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This book analyses the key forces affecting the affordability of rural homes in Britain and the changing shape of housing markets. It takes as its starting point, demographic trends impacting upon rural communities and upon market dynamics. From this point, it explores consequent patterns of housing affordability, examining changing opportunities in the rental and sale markets, at different spatial scales. The book also focuses on how markets are analysed, and how data are selectively used to demonstrate low levels of affordability, or a lack of need for additional housing in small village locations.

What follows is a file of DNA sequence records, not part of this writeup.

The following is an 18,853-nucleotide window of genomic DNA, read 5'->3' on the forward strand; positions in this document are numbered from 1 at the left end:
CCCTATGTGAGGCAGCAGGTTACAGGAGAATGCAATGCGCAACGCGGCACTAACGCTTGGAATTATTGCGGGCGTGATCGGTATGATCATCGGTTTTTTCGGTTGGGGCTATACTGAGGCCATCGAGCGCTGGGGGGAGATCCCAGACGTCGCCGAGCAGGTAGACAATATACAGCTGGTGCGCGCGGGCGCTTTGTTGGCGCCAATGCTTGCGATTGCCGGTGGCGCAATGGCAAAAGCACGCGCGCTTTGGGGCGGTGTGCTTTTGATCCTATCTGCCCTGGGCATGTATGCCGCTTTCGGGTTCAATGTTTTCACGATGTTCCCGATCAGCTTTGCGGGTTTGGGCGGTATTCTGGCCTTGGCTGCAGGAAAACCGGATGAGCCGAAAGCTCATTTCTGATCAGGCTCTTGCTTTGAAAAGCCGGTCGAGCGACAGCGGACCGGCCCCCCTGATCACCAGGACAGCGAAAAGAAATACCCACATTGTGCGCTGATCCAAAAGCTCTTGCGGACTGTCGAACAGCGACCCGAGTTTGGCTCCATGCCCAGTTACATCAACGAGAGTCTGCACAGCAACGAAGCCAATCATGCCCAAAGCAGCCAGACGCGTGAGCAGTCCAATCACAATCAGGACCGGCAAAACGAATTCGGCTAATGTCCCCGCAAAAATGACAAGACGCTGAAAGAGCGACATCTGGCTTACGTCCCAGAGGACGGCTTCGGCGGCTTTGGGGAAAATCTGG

Building on the demographic theme, the book considers the housing implications of an aging population, before the focus finally shifts to community initiative in the face of housing undersupply and planning's future role in delivering and procuring a more constant and predictable supply of affordable homes. In a speculative conclusion, the book ends by examining the current political trajectory in England, and the prospects for housing in the countryside in the context of localism and neighbourhood planning at a village level.
This book was published as a special issue of Planning Practice and Research.